Yellowstone Black Bear Killed After Biting Woman, Nipping Child

An adult female black bear in Yellowstone National Park had to be euthanized after biting a woman and nipping at a child's hand last week.

Ellen Fike

July 15, 20202 min read

Black bear
(Cowboy State Daily Staff)

An adult female black bear in Yellowstone National Park had to be euthanized after biting a woman and nipping at a child’s hand last week.

According to a news release from the National Park Service, around 5 p.m. on July 6, the bear entered a backcountry campsite occupied by five backpackers (three adults and two children) as they were sitting outside of their tents. The campsite was located around 3 miles from the Hellroaring Trailhead in the northern part of the park.

The bear walked up to an adult woman and bit her on the right arm and head, inflicting bruises and minor abrasions. The bear also nipped at the right hand of one of the children.

The bear then walked over the group’s food, which was under a storage pole but not yet hung, and began eating it.

Rangers responded by horseback and when they arrived at the camp, the bear was still there eating the campers’ food.

According to NPS, there were four reasons for euthanizing the bear: human safety concerns, the bear entered an occupied campsite, it bit a camper and received a considerable food reward after this behavior.

“The risk of being injured by a black bear while in backcountry campsites in Yellowstone National Park is approximately 1 in 850,000 overnight stays,” said Yellowstone Bear Management Biologist Kerry Gunther in the release. “Although the risk is low, the park recommends that backcountry campers carry bear spray while hiking and when in camp. Hang food from the food pole at all times except when cooking or eating.”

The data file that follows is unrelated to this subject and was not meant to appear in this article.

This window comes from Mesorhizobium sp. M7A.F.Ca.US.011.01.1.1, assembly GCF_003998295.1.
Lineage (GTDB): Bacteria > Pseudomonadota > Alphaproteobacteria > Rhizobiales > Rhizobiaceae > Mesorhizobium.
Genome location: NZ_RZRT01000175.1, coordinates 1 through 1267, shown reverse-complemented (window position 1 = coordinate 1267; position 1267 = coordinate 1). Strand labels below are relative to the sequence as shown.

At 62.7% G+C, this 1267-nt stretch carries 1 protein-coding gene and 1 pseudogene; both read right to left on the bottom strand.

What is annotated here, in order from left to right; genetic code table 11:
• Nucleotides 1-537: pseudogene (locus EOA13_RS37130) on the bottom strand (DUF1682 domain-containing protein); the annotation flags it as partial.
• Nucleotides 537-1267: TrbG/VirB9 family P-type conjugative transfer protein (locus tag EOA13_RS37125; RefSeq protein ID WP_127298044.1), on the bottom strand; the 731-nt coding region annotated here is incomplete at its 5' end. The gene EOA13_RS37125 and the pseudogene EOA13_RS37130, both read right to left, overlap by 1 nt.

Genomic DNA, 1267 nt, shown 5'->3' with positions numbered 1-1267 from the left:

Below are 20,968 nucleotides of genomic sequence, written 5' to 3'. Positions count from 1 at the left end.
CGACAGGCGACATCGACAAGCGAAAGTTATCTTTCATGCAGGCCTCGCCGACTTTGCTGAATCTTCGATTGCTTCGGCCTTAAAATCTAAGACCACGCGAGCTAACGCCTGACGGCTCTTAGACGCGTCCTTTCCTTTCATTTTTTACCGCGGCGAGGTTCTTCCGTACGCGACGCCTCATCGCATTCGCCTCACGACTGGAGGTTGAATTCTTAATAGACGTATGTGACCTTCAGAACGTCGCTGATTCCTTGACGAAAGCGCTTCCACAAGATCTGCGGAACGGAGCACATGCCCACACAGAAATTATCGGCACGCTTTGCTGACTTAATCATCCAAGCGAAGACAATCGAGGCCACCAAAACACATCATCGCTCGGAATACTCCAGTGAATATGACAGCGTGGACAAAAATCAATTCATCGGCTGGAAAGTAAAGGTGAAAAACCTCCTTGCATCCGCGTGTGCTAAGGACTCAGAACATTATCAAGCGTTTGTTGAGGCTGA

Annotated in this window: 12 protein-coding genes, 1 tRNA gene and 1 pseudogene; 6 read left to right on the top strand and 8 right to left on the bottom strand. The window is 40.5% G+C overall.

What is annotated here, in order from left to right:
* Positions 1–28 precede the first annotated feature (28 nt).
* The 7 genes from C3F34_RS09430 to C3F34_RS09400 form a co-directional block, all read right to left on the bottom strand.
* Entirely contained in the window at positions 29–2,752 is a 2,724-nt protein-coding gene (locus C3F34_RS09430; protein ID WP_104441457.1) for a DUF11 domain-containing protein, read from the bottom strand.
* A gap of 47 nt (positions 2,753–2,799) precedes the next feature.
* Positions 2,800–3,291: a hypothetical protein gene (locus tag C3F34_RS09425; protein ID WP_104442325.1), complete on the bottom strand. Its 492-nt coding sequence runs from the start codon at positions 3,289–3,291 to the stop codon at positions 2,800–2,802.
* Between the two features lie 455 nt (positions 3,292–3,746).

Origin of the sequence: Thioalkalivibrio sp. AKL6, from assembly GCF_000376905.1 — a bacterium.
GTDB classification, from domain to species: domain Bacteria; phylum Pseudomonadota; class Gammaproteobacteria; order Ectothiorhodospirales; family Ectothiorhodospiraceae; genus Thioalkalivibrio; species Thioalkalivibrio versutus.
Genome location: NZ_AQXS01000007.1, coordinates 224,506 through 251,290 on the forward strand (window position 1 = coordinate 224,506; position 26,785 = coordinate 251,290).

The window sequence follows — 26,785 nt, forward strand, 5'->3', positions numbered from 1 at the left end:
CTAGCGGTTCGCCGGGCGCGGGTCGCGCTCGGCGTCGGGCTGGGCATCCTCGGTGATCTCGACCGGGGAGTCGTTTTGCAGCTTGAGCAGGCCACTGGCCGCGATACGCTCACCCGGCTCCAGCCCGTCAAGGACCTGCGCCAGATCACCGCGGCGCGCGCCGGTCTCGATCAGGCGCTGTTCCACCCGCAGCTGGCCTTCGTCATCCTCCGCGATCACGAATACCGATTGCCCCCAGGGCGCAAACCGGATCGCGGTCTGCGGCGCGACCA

In Yellowstone, injuries to humans by black bears are very rare, and occur about once in every seven years.

In 2019, park staff responded to multiple incidents involving bears exhibiting habituated behavior. 

Wildlife in Yellowstone National Park are wild and unpredictable. Be aware of your surroundings and never feed wildlife.

Animals that become dependent on human food may become aggressive toward people and have to be killed. Keep all food, garbage or other attractants packed away when not in use.

Stay 25 yards away from all large animals, including bison, elk, bighorn sheep, deer, moose and coyotes and at least 100 yards away from bears and wolves. 

Share this article



Ellen Fike